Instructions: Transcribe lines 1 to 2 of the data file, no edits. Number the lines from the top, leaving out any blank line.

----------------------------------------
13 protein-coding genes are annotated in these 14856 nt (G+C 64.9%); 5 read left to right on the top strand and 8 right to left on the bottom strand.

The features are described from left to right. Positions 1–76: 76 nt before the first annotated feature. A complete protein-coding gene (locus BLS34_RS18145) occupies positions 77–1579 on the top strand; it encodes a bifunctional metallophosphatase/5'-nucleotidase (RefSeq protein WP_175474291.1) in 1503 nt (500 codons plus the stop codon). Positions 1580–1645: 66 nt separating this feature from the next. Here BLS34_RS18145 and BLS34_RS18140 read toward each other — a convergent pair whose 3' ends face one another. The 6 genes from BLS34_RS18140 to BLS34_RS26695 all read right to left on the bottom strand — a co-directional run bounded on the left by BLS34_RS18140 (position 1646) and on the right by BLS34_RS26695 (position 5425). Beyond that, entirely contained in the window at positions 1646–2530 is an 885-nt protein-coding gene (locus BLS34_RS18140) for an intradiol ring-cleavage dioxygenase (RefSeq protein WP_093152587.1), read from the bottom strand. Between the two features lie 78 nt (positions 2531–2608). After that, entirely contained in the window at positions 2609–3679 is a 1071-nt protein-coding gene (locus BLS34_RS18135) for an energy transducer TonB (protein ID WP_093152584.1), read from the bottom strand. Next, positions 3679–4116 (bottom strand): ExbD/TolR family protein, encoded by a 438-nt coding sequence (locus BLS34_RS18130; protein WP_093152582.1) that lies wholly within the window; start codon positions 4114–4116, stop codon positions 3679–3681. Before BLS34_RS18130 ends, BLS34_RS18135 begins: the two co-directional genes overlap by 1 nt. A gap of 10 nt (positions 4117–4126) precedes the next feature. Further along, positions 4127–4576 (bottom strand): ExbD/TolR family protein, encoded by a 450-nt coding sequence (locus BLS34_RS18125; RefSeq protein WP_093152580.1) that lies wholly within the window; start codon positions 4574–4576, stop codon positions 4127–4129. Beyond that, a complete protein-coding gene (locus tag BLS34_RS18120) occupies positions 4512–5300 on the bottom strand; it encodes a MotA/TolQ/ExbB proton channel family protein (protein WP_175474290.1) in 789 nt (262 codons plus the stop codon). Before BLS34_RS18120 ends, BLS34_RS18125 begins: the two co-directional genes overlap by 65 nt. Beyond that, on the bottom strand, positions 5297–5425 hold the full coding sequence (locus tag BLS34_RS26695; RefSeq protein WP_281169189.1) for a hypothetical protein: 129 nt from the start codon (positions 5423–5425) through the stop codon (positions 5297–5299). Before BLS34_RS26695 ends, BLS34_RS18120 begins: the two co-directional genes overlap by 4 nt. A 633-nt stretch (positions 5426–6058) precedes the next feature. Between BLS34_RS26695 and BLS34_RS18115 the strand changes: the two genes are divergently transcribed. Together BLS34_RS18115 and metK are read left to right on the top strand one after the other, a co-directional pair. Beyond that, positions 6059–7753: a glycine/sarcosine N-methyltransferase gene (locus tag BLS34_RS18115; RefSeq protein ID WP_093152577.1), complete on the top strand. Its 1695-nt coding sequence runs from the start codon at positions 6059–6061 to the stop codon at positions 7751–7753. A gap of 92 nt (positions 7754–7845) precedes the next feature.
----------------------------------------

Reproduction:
13 protein-coding genes are annotated in these 14856 nt (G+C 64.9%); 5 read left to right on the top strand and 8 right to left on the bottom strand.

The features are described from left to right. Positions 1–76: 76 nt before the first annotated feature. A complete protein-coding gene (locus BLS34_RS18145) occupies positions 77–1579 on the top strand; it encodes a bifunctional metallophosphatase/5'-nucleotidase (RefSeq protein WP_175474291.1) in 1503 nt (500 codons plus the stop codon). Positions 1580–1645: 66 nt separating this feature from the next. Here BLS34_RS18145 and BLS34_RS18140 read toward each other — a convergent pair whose 3' ends face one another. The 6 genes from BLS34_RS18140 to BLS34_RS26695 all read right to left on the bottom strand — a co-directional run bounded on the left by BLS34_RS18140 (position 1646) and on the right by BLS34_RS26695 (position 5425). Beyond that, entirely contained in the window at positions 1646–2530 is an 885-nt protein-coding gene (locus BLS34_RS18140) for an intradiol ring-cleavage dioxygenase (RefSeq protein WP_093152587.1), read from the bottom strand. Between the two features lie 78 nt (positions 2531–2608). After that, entirely contained in the window at positions 2609–3679 is a 1071-nt protein-coding gene (locus BLS34_RS18135) for an energy transducer TonB (protein ID WP_093152584.1), read from the bottom strand. Next, positions 3679–4116 (bottom strand): ExbD/TolR family protein, encoded by a 438-nt coding sequence (locus BLS34_RS18130; protein WP_093152582.1) that lies wholly within the window; start codon positions 4114–4116, stop codon positions 3679–3681. Before BLS34_RS18130 ends, BLS34_RS18135 begins: the two co-directional genes overlap by 1 nt. A gap of 10 nt (positions 4117–4126) precedes the next feature. Further along, positions 4127–4576 (bottom strand): ExbD/TolR family protein, encoded by a 450-nt coding sequence (locus BLS34_RS18125; RefSeq protein WP_093152580.1) that lies wholly within the window; start codon positions 4574–4576, stop codon positions 4127–4129. Beyond that, a complete protein-coding gene (locus tag BLS34_RS18120) occupies positions 4512–5300 on the bottom strand; it encodes a MotA/TolQ/ExbB proton channel family protein (protein WP_175474290.1) in 789 nt (262 codons plus the stop codon). Before BLS34_RS18120 ends, BLS34_RS18125 begins: the two co-directional genes overlap by 65 nt. Beyond that, on the bottom strand, positions 5297–5425 hold the full coding sequence (locus tag BLS34_RS26695; RefSeq protein WP_281169189.1) for a hypothetical protein: 129 nt from the start codon (positions 5423–5425) through the stop codon (positions 5297–5299). Before BLS34_RS26695 ends, BLS34_RS18120 begins: the two co-directional genes overlap by 4 nt. A 633-nt stretch (positions 5426–6058) precedes the next feature. Between BLS34_RS26695 and BLS34_RS18115 the strand changes: the two genes are divergently transcribed. Together BLS34_RS18115 and metK are read left to right on the top strand one after the other, a co-directional pair. Beyond that, positions 6059–7753: a glycine/sarcosine N-methyltransferase gene (locus tag BLS34_RS18115; RefSeq protein ID WP_093152577.1), complete on the top strand. Its 1695-nt coding sequence runs from the start codon at positions 6059–6061 to the stop codon at positions 7751–7753. A gap of 92 nt (positions 7754–7845) precedes the next feature.